Music

Which One Of These Albums Will Be Considered The Best Of The 2010s?

Uproxx Studios

Like every year that ends in “9,” 2019 is a special time when critics everywhere get together and decide to evaluate an entire decade. For music critics, that means ranking the best albums of the 2010s.

You’re going to be seeing a lot of these lists in the months ahead. In order to prepare, I’ve made this list of 20 albums that I expect will be in the conversation. They are not my personal favorite albums, though I do like (and even love!) many of them. These are just the records that will (I think!) be put at the forefront of the critical discourse.

For each record, I’ve also included the odds of it actually topping most lists. I deduced these odds by revisiting old album reviews, surveying the aesthetic preferences of major publications, and then making wild guesses. Actually, I just did the guessing part.

THE FAVORITES

1. Kendrick Lamar, To Pimp A Butterfly

Odds: 11/10

Kendrick Lamar is arguably the greatest albums artist of the decade, in that he has at least three LPs — 2013’s Good Kid M.A.A.D. City, 2015’s To Pimp A Butterfly, and 2017’s Damn. — that you could reasonably declare his defining masterpiece. Plus, the dude won the Pulitzer Prize. Nobody else on this list has that kind of reputation as an artist. Out of all of his records, To Pimp A Butterfly feels the most “important,” a true magnum opus that future generations will feel required to hear. They might eventually decide that Good Kid is actually more entertaining, but that’s another issue.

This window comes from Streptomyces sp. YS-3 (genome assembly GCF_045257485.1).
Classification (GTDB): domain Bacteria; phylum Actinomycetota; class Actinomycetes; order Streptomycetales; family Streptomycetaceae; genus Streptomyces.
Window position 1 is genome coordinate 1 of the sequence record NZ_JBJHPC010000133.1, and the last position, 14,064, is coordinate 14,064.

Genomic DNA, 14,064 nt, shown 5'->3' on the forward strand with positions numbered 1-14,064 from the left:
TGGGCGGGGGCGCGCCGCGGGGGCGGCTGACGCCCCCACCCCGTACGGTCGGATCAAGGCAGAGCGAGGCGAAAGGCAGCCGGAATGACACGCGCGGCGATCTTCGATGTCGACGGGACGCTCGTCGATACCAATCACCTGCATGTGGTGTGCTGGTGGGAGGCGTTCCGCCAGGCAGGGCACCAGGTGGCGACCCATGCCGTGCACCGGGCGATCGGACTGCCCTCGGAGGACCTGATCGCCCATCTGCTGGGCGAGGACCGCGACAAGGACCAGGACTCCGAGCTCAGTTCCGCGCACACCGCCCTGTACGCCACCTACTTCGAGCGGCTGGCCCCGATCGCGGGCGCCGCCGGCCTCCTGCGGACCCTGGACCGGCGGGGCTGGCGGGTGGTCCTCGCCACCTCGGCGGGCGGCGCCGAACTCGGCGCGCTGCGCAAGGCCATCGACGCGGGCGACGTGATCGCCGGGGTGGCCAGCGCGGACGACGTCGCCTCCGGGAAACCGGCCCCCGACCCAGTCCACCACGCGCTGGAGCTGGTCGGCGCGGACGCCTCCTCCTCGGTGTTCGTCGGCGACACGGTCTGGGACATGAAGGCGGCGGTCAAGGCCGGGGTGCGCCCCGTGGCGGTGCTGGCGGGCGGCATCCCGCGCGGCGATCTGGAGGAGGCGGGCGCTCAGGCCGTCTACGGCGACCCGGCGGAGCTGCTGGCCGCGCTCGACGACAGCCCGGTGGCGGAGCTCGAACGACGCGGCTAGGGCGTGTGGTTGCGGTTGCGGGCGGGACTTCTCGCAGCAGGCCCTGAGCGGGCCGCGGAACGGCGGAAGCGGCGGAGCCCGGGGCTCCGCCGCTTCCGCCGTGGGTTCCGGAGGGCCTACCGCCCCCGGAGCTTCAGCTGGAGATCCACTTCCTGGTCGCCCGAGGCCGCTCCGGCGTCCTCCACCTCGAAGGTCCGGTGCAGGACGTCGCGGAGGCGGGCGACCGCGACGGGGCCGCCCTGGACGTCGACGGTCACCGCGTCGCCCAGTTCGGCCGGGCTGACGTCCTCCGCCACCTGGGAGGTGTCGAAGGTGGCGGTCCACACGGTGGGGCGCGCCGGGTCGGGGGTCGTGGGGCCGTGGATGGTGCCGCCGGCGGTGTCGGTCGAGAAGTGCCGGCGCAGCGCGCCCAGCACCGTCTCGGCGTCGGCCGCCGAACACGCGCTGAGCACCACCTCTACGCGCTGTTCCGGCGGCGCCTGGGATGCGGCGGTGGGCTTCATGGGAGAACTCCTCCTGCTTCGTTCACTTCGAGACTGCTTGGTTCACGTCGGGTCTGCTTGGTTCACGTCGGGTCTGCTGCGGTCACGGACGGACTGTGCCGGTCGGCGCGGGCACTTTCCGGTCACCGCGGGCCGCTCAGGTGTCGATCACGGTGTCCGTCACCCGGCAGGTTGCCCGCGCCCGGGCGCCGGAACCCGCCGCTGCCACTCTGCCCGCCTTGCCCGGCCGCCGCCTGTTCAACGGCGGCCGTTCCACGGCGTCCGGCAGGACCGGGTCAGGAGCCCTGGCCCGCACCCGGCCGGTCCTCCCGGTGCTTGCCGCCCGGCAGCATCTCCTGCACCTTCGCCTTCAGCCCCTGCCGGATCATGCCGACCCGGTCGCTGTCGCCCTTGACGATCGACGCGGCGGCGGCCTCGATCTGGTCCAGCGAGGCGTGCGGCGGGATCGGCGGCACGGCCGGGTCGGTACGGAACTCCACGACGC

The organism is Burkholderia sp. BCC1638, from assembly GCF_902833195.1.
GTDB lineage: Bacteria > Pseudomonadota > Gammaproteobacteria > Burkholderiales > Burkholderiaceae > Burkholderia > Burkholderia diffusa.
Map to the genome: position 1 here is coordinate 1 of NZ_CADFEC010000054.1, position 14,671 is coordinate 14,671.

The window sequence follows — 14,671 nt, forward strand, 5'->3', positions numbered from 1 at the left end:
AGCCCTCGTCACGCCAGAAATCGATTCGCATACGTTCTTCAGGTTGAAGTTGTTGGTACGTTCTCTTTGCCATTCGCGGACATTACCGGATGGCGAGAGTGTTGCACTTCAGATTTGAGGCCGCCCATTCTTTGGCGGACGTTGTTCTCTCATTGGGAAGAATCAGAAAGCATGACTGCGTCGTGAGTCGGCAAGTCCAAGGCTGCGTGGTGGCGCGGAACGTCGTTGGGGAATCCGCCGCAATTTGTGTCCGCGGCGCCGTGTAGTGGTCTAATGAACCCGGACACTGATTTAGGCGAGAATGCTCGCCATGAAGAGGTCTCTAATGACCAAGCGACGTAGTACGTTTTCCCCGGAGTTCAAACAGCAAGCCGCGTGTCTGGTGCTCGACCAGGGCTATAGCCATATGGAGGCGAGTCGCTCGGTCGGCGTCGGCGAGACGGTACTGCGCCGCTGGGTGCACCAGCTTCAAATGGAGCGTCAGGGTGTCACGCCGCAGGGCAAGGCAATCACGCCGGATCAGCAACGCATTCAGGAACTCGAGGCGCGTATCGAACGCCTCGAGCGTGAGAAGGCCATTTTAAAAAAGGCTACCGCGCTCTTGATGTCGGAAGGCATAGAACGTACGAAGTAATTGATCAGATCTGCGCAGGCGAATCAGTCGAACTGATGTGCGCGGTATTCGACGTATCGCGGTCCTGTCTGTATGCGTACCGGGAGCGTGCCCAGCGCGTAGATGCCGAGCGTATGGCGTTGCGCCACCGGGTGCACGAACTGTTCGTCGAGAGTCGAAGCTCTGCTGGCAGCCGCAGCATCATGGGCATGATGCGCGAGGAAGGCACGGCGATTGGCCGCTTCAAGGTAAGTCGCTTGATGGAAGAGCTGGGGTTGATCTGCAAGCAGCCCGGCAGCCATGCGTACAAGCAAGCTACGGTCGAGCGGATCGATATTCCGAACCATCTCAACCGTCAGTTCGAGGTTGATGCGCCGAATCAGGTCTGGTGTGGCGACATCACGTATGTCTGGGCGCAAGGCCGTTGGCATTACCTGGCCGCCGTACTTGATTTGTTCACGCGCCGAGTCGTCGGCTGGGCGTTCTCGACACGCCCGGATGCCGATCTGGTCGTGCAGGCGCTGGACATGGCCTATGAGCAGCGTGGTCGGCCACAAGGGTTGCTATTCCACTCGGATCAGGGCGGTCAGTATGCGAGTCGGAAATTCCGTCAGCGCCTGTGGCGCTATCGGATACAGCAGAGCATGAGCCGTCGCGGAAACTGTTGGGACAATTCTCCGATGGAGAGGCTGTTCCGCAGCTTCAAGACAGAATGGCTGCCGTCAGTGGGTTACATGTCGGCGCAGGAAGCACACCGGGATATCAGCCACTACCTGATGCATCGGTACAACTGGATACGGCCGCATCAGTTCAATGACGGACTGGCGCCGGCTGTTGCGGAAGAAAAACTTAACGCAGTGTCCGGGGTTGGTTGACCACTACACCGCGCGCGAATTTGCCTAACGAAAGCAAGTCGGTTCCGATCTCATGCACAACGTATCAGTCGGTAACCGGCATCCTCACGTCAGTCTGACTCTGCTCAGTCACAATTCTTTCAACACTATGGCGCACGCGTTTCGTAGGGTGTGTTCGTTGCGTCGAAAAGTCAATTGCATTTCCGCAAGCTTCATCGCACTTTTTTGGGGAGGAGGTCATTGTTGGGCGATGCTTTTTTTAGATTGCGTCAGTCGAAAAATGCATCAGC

2. Beyoncé, Lemonade

Odds: 9/4

Beyoncé is the most respected and beloved artist of the 2010s. You can be put on notice by the Beyhive for simply showing disrespect to her at a Warriors game. Critically speaking, she inspires the sort of hyperbole that Bruce Springsteen garnered in the 1980s, or Nirvana did in the 1990s. You could make the case that Lemonade — which gets the edge over 2013’s similarly feted Beyoncé — will be declared the decade’s best simply as a testament to her lofty stature.